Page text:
The sudden shift from the language of divine warrior to the tenderness of the shepherd gives us the clue. The promise is for the whole nation – and therefore has to be worked out in every single person. Mother sheep and stray lambs get special attention. They belong to the flock. After the heartbreaking CCTV footage this week of the young mother with no coat and ward flip flops carrying her baby in a single blanket out of the hospital to their deaths, as it turned out, perhaps we can see more clearly how we need to re-find the tenderness of the shepherd in our society. Sometimes we can even forget it within the church – can we hold in mind that all the others, even the ones that annoy us, are on journeys too?
Israel had lost everything. But there she was, land, temple, government. She was still left with the word of God committed to her keeping, a word far more enduring than her own mortality. The Prophet’s call to voice that word points to the calling of the nation very quickly, and then on to the voice and to the word of God. That’s the thing which endures for ever.
What’s the thing to do when you’re stuck in the wilderness, stranded in the desert? Start building a highway. And to do that you need to know what kind of highway you are building and how it relates to the others. We know that the other highways are there, and that we interact with them all the time. The realm of commerce and money, the trade route is part of life for all of us. But do we know how to build the King’s Highway so that it connects with it rather than taking it over with the destination of consuming material things. There’s plenty of evidence of Empire Road around us. Can we see how the King’s Highway takes us beyond the threats and seductions of political power and celebrity culture? As we thought about last week, we’re in the world, the question is will we be rooted in God as well – this week seen as the highway of God – and able to see the other roads and juggernauts in their right perspective?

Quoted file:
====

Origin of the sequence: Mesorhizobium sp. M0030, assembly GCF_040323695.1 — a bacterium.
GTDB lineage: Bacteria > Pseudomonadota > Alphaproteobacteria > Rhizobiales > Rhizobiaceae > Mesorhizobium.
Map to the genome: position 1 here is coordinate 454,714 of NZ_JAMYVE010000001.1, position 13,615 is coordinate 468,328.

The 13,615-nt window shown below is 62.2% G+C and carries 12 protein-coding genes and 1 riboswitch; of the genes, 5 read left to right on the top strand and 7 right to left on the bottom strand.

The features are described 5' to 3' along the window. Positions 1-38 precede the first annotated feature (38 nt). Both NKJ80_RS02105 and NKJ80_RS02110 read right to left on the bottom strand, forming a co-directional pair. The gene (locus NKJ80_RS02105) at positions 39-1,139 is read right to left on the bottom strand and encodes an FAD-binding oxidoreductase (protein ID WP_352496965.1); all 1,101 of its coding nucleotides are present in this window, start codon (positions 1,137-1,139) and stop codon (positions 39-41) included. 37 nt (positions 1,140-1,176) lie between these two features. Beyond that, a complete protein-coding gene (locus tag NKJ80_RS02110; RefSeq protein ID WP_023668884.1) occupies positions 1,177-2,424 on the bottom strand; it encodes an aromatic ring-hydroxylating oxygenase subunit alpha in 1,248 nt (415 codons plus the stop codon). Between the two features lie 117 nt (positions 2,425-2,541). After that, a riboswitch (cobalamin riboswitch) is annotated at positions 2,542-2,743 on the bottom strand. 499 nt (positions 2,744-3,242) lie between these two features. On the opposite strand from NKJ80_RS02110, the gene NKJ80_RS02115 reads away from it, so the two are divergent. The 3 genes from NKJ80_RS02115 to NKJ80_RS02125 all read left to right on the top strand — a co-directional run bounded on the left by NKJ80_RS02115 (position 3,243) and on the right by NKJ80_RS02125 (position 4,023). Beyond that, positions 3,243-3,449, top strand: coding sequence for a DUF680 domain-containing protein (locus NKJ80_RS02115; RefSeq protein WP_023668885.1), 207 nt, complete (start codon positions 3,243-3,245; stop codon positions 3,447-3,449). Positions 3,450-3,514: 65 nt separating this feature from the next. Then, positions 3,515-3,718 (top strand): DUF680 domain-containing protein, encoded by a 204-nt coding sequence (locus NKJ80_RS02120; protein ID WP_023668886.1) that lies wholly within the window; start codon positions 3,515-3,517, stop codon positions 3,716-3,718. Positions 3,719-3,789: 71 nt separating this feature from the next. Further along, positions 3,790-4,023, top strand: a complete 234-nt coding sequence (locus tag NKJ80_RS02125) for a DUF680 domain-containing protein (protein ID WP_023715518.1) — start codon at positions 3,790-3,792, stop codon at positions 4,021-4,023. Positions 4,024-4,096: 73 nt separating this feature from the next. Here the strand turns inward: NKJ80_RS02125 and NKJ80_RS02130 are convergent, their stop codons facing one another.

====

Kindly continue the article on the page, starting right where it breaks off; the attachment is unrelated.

The voice of Mark, which we heard last week as well, shows us John the Baptist hard at work preparing the way in the wilderness for Jesus. More about him next week. But the message from God is exactly the same. There is nothing you can do. You need God to bail you out, to forgive. But receiving that forgiveness – living into it, dying to our old lives lived independently – that is the key to being ready for what God wants to do next preparing the way. It will almost certainly surprise us – and I strongly suspect it has something to do with Jesus.
© Canon Rosy Fairhurst